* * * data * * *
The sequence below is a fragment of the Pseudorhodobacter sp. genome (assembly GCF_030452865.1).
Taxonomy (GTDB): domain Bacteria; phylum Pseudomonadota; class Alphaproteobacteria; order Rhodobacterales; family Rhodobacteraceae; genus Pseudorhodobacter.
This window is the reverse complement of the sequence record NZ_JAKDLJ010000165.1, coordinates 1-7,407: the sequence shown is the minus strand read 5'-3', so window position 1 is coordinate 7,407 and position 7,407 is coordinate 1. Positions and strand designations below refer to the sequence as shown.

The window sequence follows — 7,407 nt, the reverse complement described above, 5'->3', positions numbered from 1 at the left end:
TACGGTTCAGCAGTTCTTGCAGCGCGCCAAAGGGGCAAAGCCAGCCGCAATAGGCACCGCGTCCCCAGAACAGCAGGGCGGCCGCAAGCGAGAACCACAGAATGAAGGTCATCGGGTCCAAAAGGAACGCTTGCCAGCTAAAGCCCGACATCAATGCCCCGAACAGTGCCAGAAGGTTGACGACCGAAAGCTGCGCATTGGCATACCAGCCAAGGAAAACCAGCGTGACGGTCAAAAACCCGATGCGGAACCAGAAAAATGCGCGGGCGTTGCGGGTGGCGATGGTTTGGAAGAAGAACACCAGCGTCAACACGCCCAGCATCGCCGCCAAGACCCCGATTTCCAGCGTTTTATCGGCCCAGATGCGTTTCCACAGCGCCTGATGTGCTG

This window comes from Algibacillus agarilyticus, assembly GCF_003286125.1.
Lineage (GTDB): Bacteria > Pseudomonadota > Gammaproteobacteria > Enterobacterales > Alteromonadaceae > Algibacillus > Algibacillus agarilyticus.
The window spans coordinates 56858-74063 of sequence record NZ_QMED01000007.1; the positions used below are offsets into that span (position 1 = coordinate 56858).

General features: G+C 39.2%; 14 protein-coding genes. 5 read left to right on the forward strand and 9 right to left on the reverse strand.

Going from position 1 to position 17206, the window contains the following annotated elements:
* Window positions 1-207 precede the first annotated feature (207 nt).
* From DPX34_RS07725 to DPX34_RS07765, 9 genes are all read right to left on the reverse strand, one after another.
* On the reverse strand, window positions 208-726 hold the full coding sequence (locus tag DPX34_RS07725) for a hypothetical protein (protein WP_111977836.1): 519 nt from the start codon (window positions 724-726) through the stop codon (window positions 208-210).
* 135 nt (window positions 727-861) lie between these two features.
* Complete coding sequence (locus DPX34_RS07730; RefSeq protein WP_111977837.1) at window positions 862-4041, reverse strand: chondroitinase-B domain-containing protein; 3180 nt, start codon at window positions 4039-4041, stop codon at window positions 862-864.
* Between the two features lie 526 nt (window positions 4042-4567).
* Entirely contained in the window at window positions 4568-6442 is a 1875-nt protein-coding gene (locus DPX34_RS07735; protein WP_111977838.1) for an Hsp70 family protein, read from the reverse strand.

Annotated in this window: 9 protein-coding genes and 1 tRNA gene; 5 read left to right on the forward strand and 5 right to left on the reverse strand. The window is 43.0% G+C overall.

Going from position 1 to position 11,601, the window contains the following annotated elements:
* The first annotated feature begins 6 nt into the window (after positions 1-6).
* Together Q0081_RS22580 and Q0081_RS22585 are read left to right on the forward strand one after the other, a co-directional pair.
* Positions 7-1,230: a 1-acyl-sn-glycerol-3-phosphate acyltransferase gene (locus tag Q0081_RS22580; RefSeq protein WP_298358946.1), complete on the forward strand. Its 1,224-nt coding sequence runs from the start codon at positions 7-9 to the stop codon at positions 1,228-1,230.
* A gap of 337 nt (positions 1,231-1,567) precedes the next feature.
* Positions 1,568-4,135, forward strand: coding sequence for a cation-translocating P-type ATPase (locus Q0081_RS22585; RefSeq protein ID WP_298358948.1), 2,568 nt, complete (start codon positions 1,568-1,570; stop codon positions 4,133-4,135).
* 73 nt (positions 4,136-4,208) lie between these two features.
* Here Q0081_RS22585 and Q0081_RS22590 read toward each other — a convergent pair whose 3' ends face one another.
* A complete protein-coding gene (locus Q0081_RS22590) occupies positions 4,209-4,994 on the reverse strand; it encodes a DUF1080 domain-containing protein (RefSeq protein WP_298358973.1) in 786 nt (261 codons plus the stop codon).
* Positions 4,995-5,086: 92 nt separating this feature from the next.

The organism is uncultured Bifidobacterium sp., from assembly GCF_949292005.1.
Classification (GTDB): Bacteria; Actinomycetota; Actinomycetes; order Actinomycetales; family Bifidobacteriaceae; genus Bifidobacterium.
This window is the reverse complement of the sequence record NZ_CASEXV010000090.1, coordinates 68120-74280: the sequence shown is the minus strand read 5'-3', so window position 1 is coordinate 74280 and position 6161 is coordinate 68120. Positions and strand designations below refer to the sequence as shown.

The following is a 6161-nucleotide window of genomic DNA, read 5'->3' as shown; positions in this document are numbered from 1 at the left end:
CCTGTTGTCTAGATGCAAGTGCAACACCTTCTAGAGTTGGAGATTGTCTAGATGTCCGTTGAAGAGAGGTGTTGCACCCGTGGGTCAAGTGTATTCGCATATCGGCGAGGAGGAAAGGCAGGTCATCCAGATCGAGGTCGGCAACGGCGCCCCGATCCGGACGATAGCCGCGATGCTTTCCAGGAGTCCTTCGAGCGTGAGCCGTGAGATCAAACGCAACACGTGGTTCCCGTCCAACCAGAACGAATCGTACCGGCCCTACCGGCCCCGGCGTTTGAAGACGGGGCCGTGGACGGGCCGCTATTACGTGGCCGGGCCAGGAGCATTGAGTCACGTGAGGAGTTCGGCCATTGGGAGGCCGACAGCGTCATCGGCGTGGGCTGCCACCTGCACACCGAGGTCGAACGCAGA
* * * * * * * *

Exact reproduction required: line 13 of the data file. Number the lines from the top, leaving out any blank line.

* On the reverse strand, window positions 208-726 hold the full coding sequence (locus tag DPX34_RS07725) for a hypothetical protein (protein WP_111977836.1): 519 nt from the start codon (window positions 724-726) through the stop codon (window positions 208-210).